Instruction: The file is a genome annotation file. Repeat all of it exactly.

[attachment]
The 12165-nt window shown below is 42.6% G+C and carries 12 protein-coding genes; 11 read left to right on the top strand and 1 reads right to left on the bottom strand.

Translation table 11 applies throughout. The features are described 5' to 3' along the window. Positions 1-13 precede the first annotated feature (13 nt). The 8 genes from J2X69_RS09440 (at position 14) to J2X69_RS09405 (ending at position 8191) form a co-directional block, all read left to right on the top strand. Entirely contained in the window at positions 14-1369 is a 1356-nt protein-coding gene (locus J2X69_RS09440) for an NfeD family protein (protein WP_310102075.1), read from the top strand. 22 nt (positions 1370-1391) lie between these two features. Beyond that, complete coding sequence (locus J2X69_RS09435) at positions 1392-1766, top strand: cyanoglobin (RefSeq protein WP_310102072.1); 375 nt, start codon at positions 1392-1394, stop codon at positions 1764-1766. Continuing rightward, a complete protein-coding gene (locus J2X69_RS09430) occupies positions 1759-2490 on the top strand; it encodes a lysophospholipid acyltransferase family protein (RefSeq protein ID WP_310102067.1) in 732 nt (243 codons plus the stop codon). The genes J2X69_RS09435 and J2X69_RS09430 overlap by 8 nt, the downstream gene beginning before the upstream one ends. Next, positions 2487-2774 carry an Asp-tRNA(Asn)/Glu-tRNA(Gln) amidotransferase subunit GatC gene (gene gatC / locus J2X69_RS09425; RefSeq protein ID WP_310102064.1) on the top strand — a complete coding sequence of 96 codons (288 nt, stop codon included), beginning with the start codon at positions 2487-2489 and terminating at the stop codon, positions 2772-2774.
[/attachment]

The 12165-nt window shown below is 42.6% G+C and carries 12 protein-coding genes; 11 read left to right on the top strand and 1 reads right to left on the bottom strand.

Translation table 11 applies throughout. The features are described 5' to 3' along the window. Positions 1-13 precede the first annotated feature (13 nt). The 8 genes from J2X69_RS09440 (at position 14) to J2X69_RS09405 (ending at position 8191) form a co-directional block, all read left to right on the top strand. Entirely contained in the window at positions 14-1369 is a 1356-nt protein-coding gene (locus J2X69_RS09440) for an NfeD family protein (protein WP_310102075.1), read from the top strand. 22 nt (positions 1370-1391) lie between these two features. Beyond that, complete coding sequence (locus J2X69_RS09435) at positions 1392-1766, top strand: cyanoglobin (RefSeq protein WP_310102072.1); 375 nt, start codon at positions 1392-1394, stop codon at positions 1764-1766. Continuing rightward, a complete protein-coding gene (locus J2X69_RS09430) occupies positions 1759-2490 on the top strand; it encodes a lysophospholipid acyltransferase family protein (RefSeq protein ID WP_310102067.1) in 732 nt (243 codons plus the stop codon). The genes J2X69_RS09435 and J2X69_RS09430 overlap by 8 nt, the downstream gene beginning before the upstream one ends. Next, positions 2487-2774 carry an Asp-tRNA(Asn)/Glu-tRNA(Gln) amidotransferase subunit GatC gene (gene gatC / locus J2X69_RS09425; RefSeq protein ID WP_310102064.1) on the top strand — a complete coding sequence of 96 codons (288 nt, stop codon included), beginning with the start codon at positions 2487-2489 and terminating at the stop codon, positions 2772-2774.